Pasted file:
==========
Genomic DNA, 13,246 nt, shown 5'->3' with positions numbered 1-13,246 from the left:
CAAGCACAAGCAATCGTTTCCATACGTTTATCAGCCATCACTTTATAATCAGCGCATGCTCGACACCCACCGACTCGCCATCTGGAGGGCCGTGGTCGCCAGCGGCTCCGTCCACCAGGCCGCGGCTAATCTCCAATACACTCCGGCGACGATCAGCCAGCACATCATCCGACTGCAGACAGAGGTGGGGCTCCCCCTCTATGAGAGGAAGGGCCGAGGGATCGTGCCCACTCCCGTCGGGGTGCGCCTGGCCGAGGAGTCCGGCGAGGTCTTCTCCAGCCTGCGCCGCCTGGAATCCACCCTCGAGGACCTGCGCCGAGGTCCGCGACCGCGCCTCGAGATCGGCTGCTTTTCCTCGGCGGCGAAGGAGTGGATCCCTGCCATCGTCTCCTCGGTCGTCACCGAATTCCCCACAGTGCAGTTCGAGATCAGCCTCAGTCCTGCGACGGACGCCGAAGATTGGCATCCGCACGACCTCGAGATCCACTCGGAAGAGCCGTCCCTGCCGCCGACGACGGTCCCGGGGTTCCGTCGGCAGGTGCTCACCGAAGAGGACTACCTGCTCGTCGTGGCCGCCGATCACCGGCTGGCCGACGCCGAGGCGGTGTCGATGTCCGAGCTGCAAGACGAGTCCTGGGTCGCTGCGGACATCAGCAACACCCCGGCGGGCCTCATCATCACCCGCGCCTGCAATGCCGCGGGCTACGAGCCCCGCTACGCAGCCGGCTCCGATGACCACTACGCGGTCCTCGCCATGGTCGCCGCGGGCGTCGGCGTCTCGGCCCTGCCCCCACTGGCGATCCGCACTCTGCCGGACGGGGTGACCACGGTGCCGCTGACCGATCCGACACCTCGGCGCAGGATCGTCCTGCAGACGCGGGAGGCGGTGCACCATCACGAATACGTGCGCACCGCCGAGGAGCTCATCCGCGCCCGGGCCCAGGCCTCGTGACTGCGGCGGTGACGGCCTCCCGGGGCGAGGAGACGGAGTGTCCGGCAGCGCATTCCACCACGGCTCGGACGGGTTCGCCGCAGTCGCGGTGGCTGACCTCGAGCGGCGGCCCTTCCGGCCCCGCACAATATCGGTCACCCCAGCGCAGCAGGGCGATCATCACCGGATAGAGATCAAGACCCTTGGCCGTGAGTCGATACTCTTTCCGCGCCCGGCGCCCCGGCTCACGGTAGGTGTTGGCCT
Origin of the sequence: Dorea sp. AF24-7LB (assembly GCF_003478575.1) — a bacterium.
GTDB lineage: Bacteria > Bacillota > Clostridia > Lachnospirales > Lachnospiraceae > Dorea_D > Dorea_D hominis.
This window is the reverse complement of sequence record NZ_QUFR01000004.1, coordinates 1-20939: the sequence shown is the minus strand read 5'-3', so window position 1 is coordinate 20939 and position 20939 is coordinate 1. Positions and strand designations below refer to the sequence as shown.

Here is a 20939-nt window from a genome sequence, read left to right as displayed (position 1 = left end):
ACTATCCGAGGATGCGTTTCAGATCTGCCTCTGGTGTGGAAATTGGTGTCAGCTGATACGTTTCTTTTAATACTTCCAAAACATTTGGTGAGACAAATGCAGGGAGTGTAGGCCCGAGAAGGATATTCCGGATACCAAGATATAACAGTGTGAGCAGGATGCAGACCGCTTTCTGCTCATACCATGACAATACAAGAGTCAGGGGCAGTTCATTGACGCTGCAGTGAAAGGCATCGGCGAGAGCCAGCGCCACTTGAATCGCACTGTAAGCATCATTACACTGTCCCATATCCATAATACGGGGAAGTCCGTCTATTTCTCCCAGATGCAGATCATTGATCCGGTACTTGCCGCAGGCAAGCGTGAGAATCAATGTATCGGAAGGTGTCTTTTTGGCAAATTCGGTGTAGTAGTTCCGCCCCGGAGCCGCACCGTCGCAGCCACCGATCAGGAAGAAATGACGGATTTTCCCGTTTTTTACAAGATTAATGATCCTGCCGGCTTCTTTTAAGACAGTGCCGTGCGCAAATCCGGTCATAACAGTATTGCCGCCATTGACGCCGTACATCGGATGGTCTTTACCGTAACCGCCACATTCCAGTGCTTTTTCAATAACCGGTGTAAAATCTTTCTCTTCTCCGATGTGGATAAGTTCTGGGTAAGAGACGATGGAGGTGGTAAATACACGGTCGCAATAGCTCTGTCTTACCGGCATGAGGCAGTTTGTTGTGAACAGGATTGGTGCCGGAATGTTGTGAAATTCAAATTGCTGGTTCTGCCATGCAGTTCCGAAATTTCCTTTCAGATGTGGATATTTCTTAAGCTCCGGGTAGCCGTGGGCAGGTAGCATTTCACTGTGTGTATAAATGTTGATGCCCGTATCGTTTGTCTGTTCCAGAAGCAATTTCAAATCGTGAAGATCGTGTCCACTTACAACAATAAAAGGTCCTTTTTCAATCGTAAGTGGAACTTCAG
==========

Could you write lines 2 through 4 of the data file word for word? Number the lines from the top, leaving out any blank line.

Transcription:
CAAGCACAAGCAATCGTTTCCATACGTTTATCAGCCATCACTTTATAATCAGCGCATGCTCGACACCCACCGACTCGCCATCTGGAGGGCCGTGGTCGCCAGCGGCTCCGTCCACCAGGCCGCGGCTAATCTCCAATACACTCCGGCGACGATCAGCCAGCACATCATCCGACTGCAGACAGAGGTGGGGCTCCCCCTCTATGAGAGGAAGGGCCGAGGGATCGTGCCCACTCCCGTCGGGGTGCGCCTGGCCGAGGAGTCCGGCGAGGTCTTCTCCAGCCTGCGCCGCCTGGAATCCACCCTCGAGGACCTGCGCCGAGGTCCGCGACCGCGCCTCGAGATCGGCTGCTTTTCCTCGGCGGCGAAGGAGTGGATCCCTGCCATCGTCTCCTCGGTCGTCACCGAATTCCCCACAGTGCAGTTCGAGATCAGCCTCAGTCCTGCGACGGACGCCGAAGATTGGCATCCGCACGACCTCGAGATCCACTCGGAAGAGCCGTCCCTGCCGCCGACGACGGTCCCGGGGTTCCGTCGGCAGGTGCTCACCGAAGAGGACTACCTGCTCGTCGTGGCCGCCGATCACCGGCTGGCCGACGCCGAGGCGGTGTCGATGTCCGAGCTGCAAGACGAGTCCTGGGTCGCTGCGGACATCAGCAACACCCCGGCGGGCCTCATCATCACCCGCGCCTGCAATGCCGCGGGCTACGAGCCCCGCTACGCAGCCGGCTCCGATGACCACTACGCGGTCCTCGCCATGGTCGCCGCGGGCGTCGGCGTCTCGGCCCTGCCCCCACTGGCGATCCGCACTCTGCCGGACGGGGTGACCACGGTGCCGCTGACCGATCCGACACCTCGGCGCAGGATCGTCCTGCAGACGCGGGAGGCGGTGCACCATCACGAATACGTGCGCACCGCCGAGGAGCTCATCCGCGCCCGGGCCCAGGCCTCGTGACTGCGGCGGTGACGGCCTCCCGGGGCGAGGAGACGGAGTGTCCGGCAGCGCATTCCACCACGGCTCGGACGGGTTCGCCGCAGTCGCGGTGGCTGACCTCGAGCGGCGGCCCTTCCGGCCCCGCACAATATCGGTCACCCCAGCGCAGCAGGGCGATCATCACCGGATAGAGATCAAGACCCTTGGCCGTGAGTCGATACTCTTTCCGCGCCCGGCGCCCCGGCTCACGGTAGGTGTTGGCCT
Origin of the sequence: Dorea sp. AF24-7LB (assembly GCF_003478575.1) — a bacterium.
GTDB lineage: Bacteria > Bacillota > Clostridia > Lachnospirales > Lachnospiraceae > Dorea_D > Dorea_D hominis.